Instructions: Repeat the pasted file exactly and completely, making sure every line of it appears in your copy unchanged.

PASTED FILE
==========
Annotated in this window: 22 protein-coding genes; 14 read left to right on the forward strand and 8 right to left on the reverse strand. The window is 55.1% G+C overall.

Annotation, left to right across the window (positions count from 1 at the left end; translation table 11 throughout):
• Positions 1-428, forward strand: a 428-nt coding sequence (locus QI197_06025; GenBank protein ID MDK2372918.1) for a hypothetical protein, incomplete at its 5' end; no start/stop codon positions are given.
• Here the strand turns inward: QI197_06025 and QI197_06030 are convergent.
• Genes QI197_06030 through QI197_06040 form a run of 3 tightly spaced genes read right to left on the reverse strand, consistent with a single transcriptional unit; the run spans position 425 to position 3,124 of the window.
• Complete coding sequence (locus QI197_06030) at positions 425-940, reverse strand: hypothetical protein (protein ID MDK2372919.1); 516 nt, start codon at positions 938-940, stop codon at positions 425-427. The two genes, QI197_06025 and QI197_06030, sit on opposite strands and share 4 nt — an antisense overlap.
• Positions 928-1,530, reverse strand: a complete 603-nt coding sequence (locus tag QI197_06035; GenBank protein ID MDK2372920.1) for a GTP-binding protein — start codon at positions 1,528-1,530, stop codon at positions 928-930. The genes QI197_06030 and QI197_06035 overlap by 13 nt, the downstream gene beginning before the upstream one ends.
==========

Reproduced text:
Annotated in this window: 22 protein-coding genes; 14 read left to right on the forward strand and 8 right to left on the reverse strand. The window is 55.1% G+C overall.

Annotation, left to right across the window (positions count from 1 at the left end; translation table 11 throughout):
• Positions 1-428, forward strand: a 428-nt coding sequence (locus QI197_06025; GenBank protein ID MDK2372918.1) for a hypothetical protein, incomplete at its 5' end; no start/stop codon positions are given.
• Here the strand turns inward: QI197_06025 and QI197_06030 are convergent.
• Genes QI197_06030 through QI197_06040 form a run of 3 tightly spaced genes read right to left on the reverse strand, consistent with a single transcriptional unit; the run spans position 425 to position 3,124 of the window.
• Complete coding sequence (locus QI197_06030) at positions 425-940, reverse strand: hypothetical protein (protein ID MDK2372919.1); 516 nt, start codon at positions 938-940, stop codon at positions 425-427. The two genes, QI197_06025 and QI197_06030, sit on opposite strands and share 4 nt — an antisense overlap.
• Positions 928-1,530, reverse strand: a complete 603-nt coding sequence (locus tag QI197_06035; GenBank protein ID MDK2372920.1) for a GTP-binding protein — start codon at positions 1,528-1,530, stop codon at positions 928-930. The genes QI197_06030 and QI197_06035 overlap by 13 nt, the downstream gene beginning before the upstream one ends.